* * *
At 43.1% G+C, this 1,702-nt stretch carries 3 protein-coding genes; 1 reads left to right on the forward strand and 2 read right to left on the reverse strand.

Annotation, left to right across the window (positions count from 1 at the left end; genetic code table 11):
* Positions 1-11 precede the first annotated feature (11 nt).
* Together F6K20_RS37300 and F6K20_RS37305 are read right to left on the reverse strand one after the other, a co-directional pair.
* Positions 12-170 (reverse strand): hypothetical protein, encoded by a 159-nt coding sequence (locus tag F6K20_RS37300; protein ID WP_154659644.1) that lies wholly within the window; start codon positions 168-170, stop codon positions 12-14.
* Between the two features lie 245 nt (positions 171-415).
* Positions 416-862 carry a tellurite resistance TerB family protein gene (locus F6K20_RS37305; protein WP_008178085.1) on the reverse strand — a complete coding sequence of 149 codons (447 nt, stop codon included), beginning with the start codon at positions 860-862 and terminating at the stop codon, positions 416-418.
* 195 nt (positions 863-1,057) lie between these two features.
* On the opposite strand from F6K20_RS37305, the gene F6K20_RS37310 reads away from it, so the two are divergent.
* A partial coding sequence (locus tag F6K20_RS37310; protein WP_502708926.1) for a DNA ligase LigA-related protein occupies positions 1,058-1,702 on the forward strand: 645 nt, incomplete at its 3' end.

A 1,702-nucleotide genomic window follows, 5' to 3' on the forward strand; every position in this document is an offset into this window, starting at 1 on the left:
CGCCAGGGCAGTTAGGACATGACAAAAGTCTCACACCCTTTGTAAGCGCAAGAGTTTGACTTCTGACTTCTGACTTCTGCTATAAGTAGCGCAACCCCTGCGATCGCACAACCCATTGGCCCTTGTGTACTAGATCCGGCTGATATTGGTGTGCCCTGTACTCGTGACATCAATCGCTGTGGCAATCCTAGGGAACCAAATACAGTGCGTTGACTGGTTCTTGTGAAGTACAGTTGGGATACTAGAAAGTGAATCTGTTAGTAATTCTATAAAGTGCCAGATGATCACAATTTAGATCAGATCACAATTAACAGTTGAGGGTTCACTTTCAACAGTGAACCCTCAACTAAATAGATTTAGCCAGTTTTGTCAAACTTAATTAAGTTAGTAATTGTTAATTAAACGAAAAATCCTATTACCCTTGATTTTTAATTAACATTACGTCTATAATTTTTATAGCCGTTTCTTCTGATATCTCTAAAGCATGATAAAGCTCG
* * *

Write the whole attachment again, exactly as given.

At 43.1% G+C, this 1,702-nt stretch carries 3 protein-coding genes; 1 reads left to right on the forward strand and 2 read right to left on the reverse strand.

Annotation, left to right across the window (positions count from 1 at the left end; genetic code table 11):
* Positions 1-11 precede the first annotated feature (11 nt).
* Together F6K20_RS37300 and F6K20_RS37305 are read right to left on the reverse strand one after the other, a co-directional pair.
* Positions 12-170 (reverse strand): hypothetical protein, encoded by a 159-nt coding sequence (locus tag F6K20_RS37300; protein ID WP_154659644.1) that lies wholly within the window; start codon positions 168-170, stop codon positions 12-14.
* Between the two features lie 245 nt (positions 171-415).
* Positions 416-862 carry a tellurite resistance TerB family protein gene (locus F6K20_RS37305; protein WP_008178085.1) on the reverse strand — a complete coding sequence of 149 codons (447 nt, stop codon included), beginning with the start codon at positions 860-862 and terminating at the stop codon, positions 416-418.
* 195 nt (positions 863-1,057) lie between these two features.
* On the opposite strand from F6K20_RS37305, the gene F6K20_RS37310 reads away from it, so the two are divergent.
* A partial coding sequence (locus tag F6K20_RS37310; protein WP_502708926.1) for a DNA ligase LigA-related protein occupies positions 1,058-1,702 on the forward strand: 645 nt, incomplete at its 3' end.

A 1,702-nucleotide genomic window follows, 5' to 3' on the forward strand; every position in this document is an offset into this window, starting at 1 on the left:
CGCCAGGGCAGTTAGGACATGACAAAAGTCTCACACCCTTTGTAAGCGCAAGAGTTTGACTTCTGACTTCTGACTTCTGCTATAAGTAGCGCAACCCCTGCGATCGCACAACCCATTGGCCCTTGTGTACTAGATCCGGCTGATATTGGTGTGCCCTGTACTCGTGACATCAATCGCTGTGGCAATCCTAGGGAACCAAATACAGTGCGTTGACTGGTTCTTGTGAAGTACAGTTGGGATACTAGAAAGTGAATCTGTTAGTAATTCTATAAAGTGCCAGATGATCACAATTTAGATCAGATCACAATTAACAGTTGAGGGTTCACTTTCAACAGTGAACCCTCAACTAAATAGATTTAGCCAGTTTTGTCAAACTTAATTAAGTTAGTAATTGTTAATTAAACGAAAAATCCTATTACCCTTGATTTTTAATTAACATTACGTCTATAATTTTTATAGCCGTTTCTTCTGATATCTCTAAAGCATGATAAAGCTCG